A is for… Adrenalin O.D.
OK, AOD ain’t exactly eighties metal, but they were one of the bands at the forefront of the Crossover movement of the mid – eighties that brought metalheads and punks closer together after years of mutual distrust and downright dislike.
Somewhat derided in some circles for their comedy lyrics, they were nevertheless a furiously competent hardcore band – listen to the coruscating guitars of Paul Richard and Jim Foster on their 1981 debut The Wacky Hi-Jinks of Adrenaline O.D. and tell me that’s not the work of a ‘proper’ band – with a propensity for really, really fast thrash riffs to complement the goof-off lyrical matter.
Second album HumungousFungusAmongUs was seen by long term fans as a bit of a cop out, disgruntled scene kids thinking the band were pandering to johnny-come-lately thrash fans who’d come to the band via the recommendation of Anthrax (like me – not-as-cool-as-you Ed.), but it’s not so very far removed from the debut, even if the comedy levels are upped in inverse ratio to the savagery of the riffing, By far a bigger jump was the band’s third album, Cruising With Elvis in Bigfoot’s UFO, wherein the band employed producer Daniel Rey to give them a glossy sheen designed to attain wider acclaim; the bid to escape the hardcore ghetto didn’t really work and by the time Ishtar was released in the 1990 the band knew the game was effectively up. – Michael Stronge
A is also for… Aerial
Silky but largely forgotten Canadian AOR. Aerial were a successful bar band Beatles tribute act who made classy albums on the side, almost for shits and giggles. Their 1980 album Maneuvers is pretty much as good as it gets in its sphere, creating a blueprint that fellow Canucks Loverboy ran with and took to multi-dollar fortune and fame later in the decade. Fiercely melodic, yet with a nice little bite in the guitar department from singing axeman Tim White, it’s hard to see why they didn’t really click with fans on a big scale back in the day. – Scott Adams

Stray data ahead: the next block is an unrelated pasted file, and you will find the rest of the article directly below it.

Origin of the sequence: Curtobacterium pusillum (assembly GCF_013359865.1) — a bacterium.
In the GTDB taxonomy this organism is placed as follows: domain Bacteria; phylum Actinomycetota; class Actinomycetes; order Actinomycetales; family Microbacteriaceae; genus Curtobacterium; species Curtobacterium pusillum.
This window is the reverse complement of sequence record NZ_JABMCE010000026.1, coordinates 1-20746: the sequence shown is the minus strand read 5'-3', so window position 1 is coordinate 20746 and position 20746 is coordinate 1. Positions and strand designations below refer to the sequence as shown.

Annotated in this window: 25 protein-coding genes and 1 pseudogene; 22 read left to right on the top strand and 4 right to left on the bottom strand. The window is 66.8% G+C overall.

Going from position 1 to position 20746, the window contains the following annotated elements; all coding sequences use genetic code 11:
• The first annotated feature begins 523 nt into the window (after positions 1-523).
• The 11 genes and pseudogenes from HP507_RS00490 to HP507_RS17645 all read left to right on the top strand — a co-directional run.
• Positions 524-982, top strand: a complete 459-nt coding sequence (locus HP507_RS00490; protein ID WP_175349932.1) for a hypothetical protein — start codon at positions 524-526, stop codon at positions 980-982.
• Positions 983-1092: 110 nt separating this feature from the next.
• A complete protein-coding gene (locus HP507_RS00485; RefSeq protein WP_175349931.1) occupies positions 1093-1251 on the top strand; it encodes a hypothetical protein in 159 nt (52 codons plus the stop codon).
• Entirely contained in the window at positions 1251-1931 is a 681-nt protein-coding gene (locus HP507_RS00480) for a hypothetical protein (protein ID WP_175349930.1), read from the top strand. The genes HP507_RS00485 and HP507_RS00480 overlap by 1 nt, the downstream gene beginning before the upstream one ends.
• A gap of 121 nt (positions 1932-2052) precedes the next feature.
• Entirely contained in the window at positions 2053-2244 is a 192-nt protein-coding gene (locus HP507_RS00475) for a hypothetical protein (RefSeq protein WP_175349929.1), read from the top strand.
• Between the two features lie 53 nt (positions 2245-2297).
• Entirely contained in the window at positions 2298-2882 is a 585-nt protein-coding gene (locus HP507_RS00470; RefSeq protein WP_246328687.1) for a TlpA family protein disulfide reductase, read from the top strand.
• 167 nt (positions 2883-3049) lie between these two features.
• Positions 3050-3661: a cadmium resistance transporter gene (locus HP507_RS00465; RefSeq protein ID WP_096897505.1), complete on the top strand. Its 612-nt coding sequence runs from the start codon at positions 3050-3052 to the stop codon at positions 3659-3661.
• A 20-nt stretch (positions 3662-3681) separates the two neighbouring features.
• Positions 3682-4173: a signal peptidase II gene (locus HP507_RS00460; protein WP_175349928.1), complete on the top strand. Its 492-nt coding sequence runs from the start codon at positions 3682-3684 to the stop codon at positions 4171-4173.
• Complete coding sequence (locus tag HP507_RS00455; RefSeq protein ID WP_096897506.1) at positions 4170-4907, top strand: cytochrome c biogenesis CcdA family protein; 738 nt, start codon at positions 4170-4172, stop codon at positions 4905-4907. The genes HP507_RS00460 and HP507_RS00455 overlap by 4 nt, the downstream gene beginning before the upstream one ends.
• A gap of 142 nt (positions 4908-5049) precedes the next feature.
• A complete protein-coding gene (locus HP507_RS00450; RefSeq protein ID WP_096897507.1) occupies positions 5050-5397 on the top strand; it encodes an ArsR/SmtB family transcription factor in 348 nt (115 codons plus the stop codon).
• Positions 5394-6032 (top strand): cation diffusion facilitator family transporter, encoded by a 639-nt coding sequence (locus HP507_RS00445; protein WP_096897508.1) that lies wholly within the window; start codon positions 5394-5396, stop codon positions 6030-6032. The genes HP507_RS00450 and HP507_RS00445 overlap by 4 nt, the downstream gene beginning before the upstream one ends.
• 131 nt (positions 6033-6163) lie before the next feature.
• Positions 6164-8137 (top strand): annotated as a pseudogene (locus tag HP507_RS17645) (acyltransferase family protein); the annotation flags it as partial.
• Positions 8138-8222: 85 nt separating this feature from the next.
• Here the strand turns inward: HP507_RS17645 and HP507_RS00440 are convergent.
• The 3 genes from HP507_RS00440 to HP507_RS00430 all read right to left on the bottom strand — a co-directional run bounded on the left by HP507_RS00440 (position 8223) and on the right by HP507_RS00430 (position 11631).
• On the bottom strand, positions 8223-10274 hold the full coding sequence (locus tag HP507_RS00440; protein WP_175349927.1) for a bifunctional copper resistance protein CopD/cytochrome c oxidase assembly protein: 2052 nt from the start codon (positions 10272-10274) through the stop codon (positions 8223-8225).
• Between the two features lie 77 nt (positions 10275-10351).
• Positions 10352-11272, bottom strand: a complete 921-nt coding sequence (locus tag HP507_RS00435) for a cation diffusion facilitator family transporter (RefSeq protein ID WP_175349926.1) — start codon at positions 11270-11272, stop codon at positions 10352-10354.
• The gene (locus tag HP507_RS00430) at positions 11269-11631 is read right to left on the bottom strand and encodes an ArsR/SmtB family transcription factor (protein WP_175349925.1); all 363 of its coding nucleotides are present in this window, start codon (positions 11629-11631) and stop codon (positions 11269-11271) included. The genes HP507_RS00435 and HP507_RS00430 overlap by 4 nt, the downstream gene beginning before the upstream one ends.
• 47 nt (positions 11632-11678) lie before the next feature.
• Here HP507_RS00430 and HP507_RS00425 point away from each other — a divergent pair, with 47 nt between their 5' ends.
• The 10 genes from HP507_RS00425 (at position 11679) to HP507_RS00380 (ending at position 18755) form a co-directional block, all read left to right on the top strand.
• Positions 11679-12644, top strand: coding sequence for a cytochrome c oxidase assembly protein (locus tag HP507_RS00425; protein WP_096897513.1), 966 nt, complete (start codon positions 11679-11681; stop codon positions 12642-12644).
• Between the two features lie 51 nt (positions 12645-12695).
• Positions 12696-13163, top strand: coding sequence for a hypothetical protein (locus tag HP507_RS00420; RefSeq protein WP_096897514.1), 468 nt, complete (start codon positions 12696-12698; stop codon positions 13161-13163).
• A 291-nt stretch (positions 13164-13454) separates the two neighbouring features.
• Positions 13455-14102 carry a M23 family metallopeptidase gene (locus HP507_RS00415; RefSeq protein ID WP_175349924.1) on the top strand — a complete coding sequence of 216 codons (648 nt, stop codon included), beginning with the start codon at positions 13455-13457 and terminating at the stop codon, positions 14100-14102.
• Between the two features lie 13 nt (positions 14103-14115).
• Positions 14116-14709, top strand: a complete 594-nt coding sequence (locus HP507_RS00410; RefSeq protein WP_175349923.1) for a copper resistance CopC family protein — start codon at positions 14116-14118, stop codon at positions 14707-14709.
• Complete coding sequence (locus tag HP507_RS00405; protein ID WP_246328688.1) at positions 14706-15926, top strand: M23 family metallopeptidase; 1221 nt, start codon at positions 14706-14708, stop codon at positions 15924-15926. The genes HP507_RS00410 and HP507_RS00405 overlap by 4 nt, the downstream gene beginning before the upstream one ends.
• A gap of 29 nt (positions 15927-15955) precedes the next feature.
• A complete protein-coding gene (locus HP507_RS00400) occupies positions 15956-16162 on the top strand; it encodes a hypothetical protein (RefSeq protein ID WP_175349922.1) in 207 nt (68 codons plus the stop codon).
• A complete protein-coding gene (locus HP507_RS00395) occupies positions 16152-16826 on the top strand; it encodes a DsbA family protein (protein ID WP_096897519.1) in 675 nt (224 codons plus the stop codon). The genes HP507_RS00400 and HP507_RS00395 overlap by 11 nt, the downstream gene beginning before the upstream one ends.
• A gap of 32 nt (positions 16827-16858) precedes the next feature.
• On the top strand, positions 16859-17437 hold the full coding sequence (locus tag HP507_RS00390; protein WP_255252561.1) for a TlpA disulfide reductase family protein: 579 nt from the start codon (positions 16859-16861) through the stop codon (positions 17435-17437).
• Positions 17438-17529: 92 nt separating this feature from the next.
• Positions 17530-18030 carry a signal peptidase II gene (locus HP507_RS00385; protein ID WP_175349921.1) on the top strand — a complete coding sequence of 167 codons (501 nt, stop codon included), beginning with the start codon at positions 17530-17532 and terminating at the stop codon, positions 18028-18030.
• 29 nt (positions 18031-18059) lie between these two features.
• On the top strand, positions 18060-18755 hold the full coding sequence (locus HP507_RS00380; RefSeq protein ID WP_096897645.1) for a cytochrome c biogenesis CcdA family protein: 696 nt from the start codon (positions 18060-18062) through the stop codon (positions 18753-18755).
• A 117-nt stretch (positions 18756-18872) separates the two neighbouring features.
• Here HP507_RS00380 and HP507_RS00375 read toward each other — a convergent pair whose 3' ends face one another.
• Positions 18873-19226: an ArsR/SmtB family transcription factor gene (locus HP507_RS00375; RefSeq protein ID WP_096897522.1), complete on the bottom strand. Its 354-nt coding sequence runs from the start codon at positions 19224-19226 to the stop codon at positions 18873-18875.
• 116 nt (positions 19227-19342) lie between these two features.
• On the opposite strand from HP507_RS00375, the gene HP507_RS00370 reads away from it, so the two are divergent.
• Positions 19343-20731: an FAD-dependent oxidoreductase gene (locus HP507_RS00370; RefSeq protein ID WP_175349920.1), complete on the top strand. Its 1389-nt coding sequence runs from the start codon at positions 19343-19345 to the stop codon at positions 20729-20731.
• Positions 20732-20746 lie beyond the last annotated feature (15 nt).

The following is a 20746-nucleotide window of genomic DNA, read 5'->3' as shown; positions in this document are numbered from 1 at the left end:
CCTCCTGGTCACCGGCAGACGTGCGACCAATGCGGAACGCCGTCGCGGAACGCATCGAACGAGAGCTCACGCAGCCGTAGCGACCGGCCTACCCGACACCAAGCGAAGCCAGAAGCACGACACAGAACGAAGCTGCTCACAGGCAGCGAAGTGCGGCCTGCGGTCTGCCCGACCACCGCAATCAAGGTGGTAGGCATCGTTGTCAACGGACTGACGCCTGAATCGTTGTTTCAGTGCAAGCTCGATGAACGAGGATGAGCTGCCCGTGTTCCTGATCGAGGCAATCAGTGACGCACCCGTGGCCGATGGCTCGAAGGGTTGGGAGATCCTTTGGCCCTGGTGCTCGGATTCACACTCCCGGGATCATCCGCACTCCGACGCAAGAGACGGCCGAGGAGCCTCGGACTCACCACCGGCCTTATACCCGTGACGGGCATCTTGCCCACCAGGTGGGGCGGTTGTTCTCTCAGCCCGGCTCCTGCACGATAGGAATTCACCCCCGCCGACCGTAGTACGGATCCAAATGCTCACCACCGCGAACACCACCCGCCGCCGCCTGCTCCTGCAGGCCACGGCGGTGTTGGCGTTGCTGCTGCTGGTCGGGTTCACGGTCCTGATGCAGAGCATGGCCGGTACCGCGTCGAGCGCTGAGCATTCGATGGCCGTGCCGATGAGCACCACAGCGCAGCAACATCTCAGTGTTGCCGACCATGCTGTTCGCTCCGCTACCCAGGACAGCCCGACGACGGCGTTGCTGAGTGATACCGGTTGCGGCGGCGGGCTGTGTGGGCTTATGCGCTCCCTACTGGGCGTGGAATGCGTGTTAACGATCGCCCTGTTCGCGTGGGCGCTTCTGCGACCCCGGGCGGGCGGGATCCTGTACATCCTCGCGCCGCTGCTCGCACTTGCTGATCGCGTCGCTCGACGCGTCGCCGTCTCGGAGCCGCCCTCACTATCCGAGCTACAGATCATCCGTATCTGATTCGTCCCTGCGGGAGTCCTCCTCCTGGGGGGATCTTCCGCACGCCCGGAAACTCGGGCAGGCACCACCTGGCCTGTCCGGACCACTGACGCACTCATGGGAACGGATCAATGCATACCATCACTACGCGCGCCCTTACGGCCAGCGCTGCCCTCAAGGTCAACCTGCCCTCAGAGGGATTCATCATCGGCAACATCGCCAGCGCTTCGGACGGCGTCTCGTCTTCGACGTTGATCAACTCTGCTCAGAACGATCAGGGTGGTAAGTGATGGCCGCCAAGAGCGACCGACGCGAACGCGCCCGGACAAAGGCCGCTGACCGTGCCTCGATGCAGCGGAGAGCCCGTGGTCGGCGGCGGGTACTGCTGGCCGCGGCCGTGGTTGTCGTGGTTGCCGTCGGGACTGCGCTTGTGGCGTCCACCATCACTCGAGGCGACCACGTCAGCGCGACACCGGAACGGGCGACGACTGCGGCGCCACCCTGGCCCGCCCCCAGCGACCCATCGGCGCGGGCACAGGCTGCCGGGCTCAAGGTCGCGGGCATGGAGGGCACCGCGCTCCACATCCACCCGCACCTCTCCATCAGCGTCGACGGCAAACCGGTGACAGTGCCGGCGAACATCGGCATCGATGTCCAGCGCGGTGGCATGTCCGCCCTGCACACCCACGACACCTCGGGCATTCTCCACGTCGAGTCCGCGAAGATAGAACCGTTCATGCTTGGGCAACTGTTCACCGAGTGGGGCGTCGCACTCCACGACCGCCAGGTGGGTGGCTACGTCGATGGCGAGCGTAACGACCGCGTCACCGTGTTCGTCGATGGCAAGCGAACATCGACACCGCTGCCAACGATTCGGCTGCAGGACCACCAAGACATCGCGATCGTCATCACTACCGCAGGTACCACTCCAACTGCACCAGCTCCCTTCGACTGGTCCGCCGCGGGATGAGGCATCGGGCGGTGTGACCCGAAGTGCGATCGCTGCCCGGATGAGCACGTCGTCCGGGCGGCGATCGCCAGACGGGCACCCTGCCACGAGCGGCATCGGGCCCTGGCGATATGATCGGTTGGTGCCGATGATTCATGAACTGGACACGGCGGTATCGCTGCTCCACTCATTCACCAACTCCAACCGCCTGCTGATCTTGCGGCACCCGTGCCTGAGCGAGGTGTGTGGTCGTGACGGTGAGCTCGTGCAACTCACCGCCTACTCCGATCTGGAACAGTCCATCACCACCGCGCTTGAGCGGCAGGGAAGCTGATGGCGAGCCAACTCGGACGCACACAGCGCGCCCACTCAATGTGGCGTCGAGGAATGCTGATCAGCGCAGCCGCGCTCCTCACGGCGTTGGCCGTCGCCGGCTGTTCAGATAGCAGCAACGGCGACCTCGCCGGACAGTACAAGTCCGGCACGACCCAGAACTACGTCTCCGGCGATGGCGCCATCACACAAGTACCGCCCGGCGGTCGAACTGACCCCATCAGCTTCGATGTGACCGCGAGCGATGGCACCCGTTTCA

A is also for… After Hours
Quintessential eighties Brit AORsters After Hours should have been huge. Indeed, had they been American they probably would have been. Or at least bigger than they were, which wasn’t very big at all. Sadly for them, the market in their homeland for sleek, glossy radio-friendly hard rock in the Journey vein just wasn’t big enough and, like so many others, their withered on the vine. Let’s face it, if class acts like FM and Outside Edge couldn’t conquer the world, what chance did bands like this have? Possessed of a fine, fine vocalist in John Francis (where is he now?) and featuring former MSG keyboardist Andy Nye on the keys, After Hours confected a marvellous sound, but sadly that just wasn’t enough. – Gavin Strickmann
A is also for… Agent Steel
Oh, the disappointment. If you believed the hype that built around the band almost as soon as the 144,000 Gone demo hit the streets, you were about to witness a thrash metal epiphany of second coming proportions; First album Skeptics Apocalypse was greeted accordingly, although it didn’t really click with thrash fans who liked the punk end of the musical spectrum, like me, being more of a speeded up version of bands like Iron Maiden and Saxon. Still, it put the band front and centre in the Euro metal press, and the hype grew again. Even after an uneven EP, Mad Locust Rising, which featured a version of Judas Priest’s The Ripper on it that had my Priest-loving mate Dozza howling with anger because madcap vocalist John Cyriis had changed the lyrics from ‘London town streets’ to ‘Armageddon town streets’, some people still believed that the band, who by now also featured guitarists Bernie Versailles and Juan Garcia and rhythm section Chuck Profus (drums) and Michael Zaputil on bass, were the real deal.
The band’s second album, The Unstoppable Force was hailed again by the likes of Kerrang! As something akin to genius (yep, it got a full KKKKK review from the mag’s Xavier Russell, who described it as being ‘up there with the Slayers and Kreators of the world’-Ed.), and so dutifully we all trooped to London’s Hammersmith Odeon for a thrash mini-festival headlined by Cyriis and co. but also featuring Atomkraft, Onslaught and Nuclear Assault. Atomkraft were nonsense, but Onslaught and Nuclear Assault were magnificent, so much so that portions of the crowd were thoroughly thrashed out by the time the headliners took the stage. By now featuring soon-to-be-death metal gun for hire James Murphy on guitar, what they served up will live in my memory for ever as one of the most laughable expositions of Tapesque drivel I’ve ever seen… An intro that seemed to go on for ever – something to do with welcoming Alien overlords to the venue, I think – blinding light followed by the realisation that half of the band, years ahead of time, were wearing hi-vis boiler suits or variations thereof, all were guaranteed to induce feelings either of nausea or intense ennui amongst the waiting faithful. Twenty minutes of uneventful (though admittedly excellent) screaming and dull riffing later, we were heading for the exits with throngs of other disgruntled punters.
This of course didn’t hamper the band, who limped on in one form or another for another twenty years, but my memories of the band will be forever tainted by that night ion June 1987 – Michael Stronge